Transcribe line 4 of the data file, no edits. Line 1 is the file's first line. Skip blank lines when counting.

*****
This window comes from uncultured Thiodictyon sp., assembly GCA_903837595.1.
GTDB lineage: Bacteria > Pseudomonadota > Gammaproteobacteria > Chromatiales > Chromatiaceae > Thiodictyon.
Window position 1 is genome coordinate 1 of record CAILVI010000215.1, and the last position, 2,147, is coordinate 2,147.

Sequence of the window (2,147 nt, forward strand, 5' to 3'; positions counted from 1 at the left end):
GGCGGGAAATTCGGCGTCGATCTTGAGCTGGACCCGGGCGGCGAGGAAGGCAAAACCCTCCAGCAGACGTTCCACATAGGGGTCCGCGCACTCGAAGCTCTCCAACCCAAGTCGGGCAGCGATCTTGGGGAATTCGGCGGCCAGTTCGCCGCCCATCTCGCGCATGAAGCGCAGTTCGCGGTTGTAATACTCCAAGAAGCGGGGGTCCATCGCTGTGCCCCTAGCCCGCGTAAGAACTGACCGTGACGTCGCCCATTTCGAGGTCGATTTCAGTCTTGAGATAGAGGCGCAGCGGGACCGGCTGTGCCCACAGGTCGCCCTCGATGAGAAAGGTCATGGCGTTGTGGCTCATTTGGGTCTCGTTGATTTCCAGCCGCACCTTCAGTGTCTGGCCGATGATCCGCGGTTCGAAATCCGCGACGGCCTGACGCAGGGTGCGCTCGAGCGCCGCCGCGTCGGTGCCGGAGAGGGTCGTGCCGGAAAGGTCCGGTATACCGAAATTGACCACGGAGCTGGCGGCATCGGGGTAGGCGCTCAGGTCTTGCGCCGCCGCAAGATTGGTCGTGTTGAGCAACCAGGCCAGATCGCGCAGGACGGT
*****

Sequence of the window (2,147 nt, forward strand, 5' to 3'; positions counted from 1 at the left end):